For our subsea products, Airborne Oil & Gas tests TCP in full compliance with the recommended practice DNVGL-RP F119 and have the certifications for its design method, material, production method and first product TCP Flowline. On all our products, we provide the client with a Manufacturer’s Certificate of Conformity, certifying that the TCP we supply is in compliance to the recommended practice DNVGL-RP F119.
How has Airborne Oil & Gas qualified TCP for onshore applications?
We have tested and qualified our onshore product TCP Light in full compliance to API RP 15S standard.
What testing has been done on TCP by Airborne Oil & Gas, both on material level and full scale?
Airborne Oil & Gas tests TCP in full compliance with the standard DNVGL-RP F119. The testing covers both the material itself, as well as the full-scale product, as per the testing matrix outlined in the recommended practice. This can be summarized as follows:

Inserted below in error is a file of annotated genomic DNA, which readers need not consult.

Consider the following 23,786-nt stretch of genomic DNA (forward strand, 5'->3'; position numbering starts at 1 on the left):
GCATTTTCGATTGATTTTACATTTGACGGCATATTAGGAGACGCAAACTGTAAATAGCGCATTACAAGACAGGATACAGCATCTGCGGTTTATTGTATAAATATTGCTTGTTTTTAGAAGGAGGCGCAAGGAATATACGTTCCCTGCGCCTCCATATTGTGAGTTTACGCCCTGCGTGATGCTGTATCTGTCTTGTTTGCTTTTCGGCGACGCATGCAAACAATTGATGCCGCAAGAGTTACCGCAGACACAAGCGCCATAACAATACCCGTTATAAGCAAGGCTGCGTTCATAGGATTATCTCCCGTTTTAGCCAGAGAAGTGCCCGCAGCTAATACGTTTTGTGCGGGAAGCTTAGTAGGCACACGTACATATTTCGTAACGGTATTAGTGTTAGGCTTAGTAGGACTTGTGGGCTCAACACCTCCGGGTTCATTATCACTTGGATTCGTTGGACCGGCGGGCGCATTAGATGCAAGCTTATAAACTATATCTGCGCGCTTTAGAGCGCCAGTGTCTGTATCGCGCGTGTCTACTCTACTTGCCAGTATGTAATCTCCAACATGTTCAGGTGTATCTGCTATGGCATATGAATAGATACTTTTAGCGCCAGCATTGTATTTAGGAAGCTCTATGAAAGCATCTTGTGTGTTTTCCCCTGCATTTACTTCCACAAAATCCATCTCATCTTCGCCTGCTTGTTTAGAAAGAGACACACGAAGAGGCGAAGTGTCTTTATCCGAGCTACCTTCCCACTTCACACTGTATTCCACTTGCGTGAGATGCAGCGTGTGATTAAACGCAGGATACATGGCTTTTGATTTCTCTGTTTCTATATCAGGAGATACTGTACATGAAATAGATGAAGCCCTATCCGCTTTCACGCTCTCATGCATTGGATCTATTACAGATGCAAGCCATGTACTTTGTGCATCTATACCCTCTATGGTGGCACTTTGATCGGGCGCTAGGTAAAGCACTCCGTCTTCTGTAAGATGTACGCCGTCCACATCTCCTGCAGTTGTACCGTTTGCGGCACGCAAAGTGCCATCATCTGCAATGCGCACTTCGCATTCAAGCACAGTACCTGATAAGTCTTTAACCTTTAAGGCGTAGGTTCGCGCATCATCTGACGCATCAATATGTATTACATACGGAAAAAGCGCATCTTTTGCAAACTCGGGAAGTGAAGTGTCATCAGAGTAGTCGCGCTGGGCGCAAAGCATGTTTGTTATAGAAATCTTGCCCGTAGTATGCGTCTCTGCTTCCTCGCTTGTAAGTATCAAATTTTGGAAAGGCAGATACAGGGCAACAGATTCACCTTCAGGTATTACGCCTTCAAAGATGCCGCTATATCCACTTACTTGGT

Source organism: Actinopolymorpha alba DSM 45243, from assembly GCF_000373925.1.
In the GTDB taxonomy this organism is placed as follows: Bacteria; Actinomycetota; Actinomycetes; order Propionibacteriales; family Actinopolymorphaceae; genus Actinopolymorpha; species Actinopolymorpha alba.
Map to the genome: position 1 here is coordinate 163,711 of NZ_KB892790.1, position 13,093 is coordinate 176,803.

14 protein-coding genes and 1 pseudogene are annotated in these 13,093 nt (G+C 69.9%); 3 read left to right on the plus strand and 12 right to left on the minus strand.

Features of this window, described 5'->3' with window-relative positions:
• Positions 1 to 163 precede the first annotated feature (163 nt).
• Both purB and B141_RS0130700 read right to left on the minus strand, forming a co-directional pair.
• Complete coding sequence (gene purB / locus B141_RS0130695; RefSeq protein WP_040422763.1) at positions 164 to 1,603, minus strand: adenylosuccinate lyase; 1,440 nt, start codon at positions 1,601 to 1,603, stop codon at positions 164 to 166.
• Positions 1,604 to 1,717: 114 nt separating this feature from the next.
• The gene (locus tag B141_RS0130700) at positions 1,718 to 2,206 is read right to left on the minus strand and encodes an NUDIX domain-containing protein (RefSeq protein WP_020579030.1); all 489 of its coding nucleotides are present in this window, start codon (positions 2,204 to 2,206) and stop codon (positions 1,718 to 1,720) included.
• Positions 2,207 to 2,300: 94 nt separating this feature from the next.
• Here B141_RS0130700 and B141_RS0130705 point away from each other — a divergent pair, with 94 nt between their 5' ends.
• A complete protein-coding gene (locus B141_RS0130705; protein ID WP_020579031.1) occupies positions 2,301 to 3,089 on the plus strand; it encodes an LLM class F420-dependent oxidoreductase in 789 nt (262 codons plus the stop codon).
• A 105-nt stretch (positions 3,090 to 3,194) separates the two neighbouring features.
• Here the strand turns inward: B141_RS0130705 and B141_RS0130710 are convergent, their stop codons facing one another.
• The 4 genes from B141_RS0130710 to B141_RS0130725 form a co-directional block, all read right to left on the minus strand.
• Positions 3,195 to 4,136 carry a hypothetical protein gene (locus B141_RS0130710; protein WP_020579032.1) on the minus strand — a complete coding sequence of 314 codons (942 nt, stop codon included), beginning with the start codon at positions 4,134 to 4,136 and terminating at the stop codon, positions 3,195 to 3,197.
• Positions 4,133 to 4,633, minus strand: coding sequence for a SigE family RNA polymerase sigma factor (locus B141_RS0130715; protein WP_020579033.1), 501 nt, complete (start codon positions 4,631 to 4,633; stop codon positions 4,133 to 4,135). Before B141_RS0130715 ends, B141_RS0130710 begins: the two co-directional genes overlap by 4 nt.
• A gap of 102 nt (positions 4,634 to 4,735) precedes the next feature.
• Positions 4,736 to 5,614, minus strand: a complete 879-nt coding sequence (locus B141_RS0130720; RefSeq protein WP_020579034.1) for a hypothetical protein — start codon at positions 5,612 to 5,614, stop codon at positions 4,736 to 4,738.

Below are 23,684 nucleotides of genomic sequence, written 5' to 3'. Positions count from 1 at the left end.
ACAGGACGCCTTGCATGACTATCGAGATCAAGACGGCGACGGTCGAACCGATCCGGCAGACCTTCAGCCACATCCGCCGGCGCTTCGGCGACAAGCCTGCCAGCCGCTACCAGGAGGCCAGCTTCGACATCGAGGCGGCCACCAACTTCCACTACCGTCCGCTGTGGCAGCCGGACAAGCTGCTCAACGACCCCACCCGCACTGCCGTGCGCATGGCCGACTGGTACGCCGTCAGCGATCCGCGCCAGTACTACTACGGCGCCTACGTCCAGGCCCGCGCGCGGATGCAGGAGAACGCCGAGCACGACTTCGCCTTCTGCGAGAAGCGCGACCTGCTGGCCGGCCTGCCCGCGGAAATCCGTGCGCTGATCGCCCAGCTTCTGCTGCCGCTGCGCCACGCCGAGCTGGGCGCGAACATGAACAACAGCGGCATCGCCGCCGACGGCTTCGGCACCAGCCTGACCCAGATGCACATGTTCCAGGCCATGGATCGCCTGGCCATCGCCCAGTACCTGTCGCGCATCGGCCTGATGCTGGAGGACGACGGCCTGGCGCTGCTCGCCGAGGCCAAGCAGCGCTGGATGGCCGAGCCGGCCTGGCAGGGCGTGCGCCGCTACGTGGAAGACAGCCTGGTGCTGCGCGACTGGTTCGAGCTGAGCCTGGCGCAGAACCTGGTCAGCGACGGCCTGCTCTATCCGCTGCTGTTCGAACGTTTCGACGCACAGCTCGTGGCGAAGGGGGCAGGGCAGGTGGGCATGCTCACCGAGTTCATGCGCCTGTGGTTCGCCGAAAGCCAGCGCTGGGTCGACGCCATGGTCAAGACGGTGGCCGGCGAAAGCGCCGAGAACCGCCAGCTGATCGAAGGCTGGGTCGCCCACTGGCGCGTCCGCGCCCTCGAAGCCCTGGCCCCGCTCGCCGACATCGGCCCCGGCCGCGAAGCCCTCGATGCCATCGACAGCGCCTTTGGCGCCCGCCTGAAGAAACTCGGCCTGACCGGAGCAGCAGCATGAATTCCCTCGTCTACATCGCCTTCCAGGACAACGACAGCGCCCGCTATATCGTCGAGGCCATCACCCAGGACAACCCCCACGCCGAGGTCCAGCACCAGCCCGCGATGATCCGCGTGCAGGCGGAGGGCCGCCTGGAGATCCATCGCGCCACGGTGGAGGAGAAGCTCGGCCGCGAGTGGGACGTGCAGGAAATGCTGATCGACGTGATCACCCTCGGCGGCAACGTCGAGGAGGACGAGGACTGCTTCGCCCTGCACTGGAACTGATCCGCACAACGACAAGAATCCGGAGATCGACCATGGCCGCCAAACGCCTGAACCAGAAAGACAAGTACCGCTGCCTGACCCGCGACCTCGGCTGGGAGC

Please contact Airborne Oil & Gas for a full overview of testing performed: email@example.com.
How has Airborne Oil & Gas qualified TCP for SURF and Subsea Well Intervention applications?
Airborne Oil & Gashas qualified TCP in compliance with the recommended practice DNVGL-RP F119 for TCP in subsea applications. This qualification includes product qualification, materials, design approach and production. To date, we have qualified TCP for permanent application in Flowlines and Jumper spools for hydrocarbon service, methanol injection, chemical injection and water injection. For subsea well intervention applications such as Downlines and dynamic Jumpers, Airborne Oil & Gas is fully qualified for pressure ratings up to 10,000 psi. In 2018, design pressures up to 15,000 psi will be qualified as well.
How is TCP designed, how can I review the design and become acquainted with the methods?